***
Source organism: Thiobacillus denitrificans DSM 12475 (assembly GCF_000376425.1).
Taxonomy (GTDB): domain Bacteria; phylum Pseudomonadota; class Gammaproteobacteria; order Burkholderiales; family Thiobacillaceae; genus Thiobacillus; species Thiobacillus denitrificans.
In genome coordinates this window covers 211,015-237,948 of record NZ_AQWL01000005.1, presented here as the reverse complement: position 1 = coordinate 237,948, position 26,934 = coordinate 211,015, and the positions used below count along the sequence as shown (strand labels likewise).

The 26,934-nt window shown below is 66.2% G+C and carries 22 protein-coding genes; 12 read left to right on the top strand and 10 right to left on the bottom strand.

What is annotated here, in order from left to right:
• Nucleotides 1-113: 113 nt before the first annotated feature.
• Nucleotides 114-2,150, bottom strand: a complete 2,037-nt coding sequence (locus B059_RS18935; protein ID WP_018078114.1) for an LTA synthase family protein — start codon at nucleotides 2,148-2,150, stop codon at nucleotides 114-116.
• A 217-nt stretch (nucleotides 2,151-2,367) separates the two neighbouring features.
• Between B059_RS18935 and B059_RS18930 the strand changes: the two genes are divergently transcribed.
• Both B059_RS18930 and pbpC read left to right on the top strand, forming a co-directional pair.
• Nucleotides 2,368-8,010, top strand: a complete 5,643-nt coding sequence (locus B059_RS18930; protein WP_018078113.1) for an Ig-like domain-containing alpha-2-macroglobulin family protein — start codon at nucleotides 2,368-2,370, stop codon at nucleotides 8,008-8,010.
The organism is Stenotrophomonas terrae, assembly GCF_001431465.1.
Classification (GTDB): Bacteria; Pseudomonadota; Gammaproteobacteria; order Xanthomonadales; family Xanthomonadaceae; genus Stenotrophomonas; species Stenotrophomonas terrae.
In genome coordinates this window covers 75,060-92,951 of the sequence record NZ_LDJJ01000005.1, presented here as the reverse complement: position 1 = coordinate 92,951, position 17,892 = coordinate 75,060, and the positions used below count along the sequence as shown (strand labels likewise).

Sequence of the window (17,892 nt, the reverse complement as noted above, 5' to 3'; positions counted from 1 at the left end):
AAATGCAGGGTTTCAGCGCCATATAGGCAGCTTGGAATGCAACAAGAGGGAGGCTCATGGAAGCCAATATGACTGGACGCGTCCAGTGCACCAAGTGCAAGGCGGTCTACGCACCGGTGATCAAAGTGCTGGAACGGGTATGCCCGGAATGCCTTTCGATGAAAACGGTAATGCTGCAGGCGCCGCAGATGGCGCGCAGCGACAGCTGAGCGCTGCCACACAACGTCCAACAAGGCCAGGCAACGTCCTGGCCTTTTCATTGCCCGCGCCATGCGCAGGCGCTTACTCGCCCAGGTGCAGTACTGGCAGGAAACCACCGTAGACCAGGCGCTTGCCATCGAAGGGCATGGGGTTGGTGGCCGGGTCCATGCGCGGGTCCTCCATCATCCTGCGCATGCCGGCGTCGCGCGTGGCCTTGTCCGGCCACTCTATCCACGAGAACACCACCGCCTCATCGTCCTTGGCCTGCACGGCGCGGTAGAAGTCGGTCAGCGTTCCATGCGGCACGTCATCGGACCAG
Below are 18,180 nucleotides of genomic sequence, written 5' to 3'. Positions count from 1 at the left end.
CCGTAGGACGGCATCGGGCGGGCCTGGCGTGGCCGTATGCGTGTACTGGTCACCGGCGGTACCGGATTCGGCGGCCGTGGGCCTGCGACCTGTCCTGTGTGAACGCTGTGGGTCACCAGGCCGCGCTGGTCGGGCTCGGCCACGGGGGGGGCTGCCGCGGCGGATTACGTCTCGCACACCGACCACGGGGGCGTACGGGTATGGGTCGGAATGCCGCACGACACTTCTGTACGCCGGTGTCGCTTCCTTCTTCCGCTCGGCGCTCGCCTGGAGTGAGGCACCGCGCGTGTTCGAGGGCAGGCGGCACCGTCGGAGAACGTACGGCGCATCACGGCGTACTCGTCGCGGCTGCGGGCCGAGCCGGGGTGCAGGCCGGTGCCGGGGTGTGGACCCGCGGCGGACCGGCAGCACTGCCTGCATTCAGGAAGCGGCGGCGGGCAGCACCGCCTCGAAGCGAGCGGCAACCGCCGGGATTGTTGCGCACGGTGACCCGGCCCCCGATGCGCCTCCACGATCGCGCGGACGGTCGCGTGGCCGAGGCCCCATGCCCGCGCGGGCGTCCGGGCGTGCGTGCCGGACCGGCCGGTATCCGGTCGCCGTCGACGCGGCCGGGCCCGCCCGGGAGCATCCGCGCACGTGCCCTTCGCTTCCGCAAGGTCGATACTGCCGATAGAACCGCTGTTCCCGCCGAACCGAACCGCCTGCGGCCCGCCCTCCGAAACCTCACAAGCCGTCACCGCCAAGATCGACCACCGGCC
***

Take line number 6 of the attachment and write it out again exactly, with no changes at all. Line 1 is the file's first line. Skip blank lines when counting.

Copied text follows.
• Nucleotides 1-113: 113 nt before the first annotated feature.